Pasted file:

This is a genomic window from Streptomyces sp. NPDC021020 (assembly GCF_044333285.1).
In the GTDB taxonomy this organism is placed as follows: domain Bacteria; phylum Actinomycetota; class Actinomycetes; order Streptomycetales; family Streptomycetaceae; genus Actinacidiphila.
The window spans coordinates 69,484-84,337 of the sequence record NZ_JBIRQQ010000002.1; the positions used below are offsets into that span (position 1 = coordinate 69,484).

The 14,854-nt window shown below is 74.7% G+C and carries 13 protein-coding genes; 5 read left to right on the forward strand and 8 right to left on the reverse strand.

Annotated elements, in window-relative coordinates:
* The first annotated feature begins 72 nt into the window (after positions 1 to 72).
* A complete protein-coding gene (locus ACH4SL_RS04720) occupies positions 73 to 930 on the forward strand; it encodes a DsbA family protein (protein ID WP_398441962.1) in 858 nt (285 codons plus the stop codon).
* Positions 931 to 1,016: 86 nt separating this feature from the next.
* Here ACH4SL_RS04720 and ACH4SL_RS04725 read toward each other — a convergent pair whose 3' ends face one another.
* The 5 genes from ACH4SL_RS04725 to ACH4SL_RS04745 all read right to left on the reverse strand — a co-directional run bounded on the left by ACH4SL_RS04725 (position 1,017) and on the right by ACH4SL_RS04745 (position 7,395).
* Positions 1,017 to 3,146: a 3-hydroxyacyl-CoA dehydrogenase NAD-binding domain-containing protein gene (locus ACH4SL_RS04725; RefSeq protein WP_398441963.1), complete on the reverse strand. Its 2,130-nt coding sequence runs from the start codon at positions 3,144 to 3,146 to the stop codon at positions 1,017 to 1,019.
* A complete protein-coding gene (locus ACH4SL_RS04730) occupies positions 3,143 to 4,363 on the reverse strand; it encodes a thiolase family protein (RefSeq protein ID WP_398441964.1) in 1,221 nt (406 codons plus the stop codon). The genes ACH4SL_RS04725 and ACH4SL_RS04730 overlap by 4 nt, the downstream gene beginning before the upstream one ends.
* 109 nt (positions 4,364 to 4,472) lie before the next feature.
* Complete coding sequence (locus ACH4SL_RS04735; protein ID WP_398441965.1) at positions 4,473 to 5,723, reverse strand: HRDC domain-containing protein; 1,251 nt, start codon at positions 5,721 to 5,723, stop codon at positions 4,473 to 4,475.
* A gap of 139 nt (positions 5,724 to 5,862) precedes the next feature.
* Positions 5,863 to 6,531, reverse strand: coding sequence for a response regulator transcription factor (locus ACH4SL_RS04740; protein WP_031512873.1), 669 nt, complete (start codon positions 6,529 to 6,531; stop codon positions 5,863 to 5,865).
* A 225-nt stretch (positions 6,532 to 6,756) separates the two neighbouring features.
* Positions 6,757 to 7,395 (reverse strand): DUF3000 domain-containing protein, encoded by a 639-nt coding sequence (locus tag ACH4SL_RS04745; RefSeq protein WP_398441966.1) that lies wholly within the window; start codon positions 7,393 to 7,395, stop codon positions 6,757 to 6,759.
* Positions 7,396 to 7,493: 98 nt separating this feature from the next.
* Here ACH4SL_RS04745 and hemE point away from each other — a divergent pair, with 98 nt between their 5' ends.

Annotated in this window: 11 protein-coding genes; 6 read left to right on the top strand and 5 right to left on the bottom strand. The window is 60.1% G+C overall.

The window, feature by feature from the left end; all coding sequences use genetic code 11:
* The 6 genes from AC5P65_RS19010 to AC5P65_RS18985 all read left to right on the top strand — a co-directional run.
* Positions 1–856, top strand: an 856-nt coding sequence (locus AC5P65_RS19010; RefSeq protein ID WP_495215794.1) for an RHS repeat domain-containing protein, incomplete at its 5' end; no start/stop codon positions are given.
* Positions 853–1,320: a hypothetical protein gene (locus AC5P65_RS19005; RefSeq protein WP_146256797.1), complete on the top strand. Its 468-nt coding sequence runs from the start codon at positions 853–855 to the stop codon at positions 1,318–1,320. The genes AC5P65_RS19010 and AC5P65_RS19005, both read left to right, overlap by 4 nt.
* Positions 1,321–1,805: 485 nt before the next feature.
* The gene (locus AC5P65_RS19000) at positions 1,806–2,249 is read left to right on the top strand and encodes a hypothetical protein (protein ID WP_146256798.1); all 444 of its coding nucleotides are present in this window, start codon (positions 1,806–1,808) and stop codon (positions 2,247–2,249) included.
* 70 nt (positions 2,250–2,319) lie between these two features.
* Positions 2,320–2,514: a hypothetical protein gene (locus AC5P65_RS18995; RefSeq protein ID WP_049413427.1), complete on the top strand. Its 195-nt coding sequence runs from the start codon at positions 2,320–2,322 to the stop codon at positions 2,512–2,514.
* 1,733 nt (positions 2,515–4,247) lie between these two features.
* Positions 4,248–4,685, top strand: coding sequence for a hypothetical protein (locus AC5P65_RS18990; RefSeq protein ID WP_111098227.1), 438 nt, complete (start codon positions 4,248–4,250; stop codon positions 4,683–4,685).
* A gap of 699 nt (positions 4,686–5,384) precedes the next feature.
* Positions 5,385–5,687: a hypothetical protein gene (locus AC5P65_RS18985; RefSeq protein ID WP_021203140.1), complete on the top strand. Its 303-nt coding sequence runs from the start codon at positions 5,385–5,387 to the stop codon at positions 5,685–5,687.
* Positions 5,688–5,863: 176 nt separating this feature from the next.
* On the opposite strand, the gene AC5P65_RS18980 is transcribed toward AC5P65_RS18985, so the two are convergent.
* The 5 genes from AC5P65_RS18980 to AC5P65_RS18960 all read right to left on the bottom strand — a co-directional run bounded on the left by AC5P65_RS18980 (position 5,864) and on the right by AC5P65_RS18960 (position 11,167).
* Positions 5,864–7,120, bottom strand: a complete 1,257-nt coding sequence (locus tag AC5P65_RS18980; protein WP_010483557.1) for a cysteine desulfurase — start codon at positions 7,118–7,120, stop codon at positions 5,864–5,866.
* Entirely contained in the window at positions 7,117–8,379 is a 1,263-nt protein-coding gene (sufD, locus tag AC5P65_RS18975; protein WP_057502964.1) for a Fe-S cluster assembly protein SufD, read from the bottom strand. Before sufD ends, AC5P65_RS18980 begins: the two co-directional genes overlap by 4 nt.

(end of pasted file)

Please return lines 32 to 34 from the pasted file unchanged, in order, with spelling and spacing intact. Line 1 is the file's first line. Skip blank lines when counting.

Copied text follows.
* A gap of 699 nt (positions 4,686–5,384) precedes the next feature.
* Positions 5,385–5,687: a hypothetical protein gene (locus AC5P65_RS18985; RefSeq protein ID WP_021203140.1), complete on the top strand. Its 303-nt coding sequence runs from the start codon at positions 5,385–5,387 to the stop codon at positions 5,685–5,687.
* Positions 5,688–5,863: 176 nt separating this feature from the next.